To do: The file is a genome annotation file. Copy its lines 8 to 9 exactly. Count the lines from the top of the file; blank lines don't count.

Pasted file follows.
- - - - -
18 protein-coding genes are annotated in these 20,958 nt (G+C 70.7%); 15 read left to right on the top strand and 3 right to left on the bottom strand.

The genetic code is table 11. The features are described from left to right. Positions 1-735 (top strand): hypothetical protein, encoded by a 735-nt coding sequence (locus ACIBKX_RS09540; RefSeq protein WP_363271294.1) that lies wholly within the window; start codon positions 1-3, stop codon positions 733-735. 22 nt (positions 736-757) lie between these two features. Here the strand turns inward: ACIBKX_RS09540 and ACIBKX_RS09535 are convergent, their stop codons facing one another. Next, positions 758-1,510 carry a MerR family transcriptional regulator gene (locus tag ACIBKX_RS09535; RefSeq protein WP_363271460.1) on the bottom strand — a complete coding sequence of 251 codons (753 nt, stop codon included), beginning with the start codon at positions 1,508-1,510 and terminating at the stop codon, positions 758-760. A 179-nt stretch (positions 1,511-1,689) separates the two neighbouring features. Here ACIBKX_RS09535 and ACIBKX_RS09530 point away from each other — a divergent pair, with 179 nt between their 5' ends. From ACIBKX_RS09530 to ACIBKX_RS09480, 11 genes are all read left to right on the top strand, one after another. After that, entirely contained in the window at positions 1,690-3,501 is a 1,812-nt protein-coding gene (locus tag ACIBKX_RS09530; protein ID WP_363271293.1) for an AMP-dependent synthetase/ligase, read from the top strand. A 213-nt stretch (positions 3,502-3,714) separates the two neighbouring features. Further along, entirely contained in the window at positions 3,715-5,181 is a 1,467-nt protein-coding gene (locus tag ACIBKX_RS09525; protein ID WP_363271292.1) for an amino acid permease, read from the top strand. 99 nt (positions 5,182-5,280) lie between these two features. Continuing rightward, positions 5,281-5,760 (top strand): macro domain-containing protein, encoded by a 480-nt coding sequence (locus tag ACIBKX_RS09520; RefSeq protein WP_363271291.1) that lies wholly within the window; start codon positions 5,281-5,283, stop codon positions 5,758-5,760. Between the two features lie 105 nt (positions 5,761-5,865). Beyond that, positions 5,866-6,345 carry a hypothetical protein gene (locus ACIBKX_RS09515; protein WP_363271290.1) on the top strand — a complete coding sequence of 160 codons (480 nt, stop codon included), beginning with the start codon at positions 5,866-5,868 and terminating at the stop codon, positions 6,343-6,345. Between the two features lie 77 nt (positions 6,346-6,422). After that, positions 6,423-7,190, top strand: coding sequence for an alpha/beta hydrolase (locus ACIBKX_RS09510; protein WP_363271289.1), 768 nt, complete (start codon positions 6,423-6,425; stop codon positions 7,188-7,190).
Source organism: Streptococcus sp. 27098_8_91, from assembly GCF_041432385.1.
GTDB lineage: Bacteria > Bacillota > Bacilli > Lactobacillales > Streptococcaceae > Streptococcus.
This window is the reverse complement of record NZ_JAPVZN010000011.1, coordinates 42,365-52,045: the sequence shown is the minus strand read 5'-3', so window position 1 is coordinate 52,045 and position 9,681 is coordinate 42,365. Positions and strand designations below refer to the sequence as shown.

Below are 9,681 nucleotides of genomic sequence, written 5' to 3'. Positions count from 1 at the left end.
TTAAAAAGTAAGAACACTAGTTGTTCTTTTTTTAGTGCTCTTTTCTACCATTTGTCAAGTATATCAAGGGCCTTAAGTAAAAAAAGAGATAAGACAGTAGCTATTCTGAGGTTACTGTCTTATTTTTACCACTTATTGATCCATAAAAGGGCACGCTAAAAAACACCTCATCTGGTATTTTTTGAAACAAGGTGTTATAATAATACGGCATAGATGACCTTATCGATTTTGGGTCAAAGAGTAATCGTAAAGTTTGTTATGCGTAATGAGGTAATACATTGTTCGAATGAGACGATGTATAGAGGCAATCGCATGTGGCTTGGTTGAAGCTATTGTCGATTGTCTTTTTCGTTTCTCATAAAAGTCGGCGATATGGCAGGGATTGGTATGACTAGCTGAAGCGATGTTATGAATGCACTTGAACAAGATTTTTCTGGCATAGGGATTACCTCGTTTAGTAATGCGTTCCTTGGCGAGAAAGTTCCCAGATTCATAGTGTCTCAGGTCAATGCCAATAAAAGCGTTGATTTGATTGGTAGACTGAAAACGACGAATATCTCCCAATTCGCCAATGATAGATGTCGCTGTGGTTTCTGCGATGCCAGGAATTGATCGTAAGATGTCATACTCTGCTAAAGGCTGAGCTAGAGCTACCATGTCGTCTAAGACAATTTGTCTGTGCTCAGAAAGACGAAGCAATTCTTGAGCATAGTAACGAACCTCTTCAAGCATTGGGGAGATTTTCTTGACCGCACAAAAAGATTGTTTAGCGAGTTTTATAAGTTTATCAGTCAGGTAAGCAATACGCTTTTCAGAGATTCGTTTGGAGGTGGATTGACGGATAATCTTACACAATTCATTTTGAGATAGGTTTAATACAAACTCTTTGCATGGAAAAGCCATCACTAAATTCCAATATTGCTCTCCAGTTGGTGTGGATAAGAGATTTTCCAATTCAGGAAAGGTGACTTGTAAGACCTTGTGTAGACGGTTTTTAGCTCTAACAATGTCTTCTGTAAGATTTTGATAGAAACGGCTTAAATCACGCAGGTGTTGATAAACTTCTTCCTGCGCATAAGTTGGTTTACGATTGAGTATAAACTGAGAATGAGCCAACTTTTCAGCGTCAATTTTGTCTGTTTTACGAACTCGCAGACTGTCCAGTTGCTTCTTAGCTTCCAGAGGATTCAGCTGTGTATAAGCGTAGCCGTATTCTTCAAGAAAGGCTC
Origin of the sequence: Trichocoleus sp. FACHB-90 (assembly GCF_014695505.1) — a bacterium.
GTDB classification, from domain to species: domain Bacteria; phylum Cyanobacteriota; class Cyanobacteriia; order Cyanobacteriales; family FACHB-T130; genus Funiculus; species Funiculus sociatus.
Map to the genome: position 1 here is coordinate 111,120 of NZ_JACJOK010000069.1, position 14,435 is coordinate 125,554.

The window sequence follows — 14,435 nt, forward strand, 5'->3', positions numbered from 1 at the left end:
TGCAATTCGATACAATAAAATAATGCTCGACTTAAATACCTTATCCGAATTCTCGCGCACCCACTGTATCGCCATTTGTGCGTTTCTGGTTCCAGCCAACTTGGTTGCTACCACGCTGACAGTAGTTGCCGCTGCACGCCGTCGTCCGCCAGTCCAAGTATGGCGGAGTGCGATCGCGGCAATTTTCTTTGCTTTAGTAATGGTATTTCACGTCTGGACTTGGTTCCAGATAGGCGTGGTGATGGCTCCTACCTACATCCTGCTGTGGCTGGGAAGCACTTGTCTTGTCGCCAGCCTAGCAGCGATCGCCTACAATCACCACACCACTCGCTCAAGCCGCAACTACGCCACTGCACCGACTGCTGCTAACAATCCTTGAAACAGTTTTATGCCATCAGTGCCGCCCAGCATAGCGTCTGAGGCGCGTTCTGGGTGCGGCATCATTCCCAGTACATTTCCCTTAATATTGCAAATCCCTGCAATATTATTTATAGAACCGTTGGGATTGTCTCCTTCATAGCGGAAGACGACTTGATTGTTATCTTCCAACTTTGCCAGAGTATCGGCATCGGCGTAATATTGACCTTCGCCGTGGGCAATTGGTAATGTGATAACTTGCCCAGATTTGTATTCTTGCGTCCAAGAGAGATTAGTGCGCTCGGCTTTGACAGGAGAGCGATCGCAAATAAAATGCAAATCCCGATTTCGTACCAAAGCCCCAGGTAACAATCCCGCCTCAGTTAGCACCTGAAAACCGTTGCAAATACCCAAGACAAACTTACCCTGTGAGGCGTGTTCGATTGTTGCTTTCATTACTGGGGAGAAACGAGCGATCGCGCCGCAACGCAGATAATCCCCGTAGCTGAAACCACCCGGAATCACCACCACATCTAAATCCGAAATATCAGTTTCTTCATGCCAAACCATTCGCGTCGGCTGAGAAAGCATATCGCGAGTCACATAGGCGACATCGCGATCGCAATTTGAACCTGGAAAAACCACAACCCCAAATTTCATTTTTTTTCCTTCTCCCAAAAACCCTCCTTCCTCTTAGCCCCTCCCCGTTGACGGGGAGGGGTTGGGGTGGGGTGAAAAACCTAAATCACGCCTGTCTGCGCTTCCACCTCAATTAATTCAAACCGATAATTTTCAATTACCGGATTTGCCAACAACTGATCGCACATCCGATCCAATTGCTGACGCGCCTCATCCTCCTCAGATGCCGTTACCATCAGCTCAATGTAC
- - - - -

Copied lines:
Origin of the sequence: Trichocoleus sp. FACHB-90 (assembly GCF_014695505.1) — a bacterium.
GTDB classification, from domain to species: domain Bacteria; phylum Cyanobacteriota; class Cyanobacteriia; order Cyanobacteriales; family FACHB-T130; genus Funiculus; species Funiculus sociatus.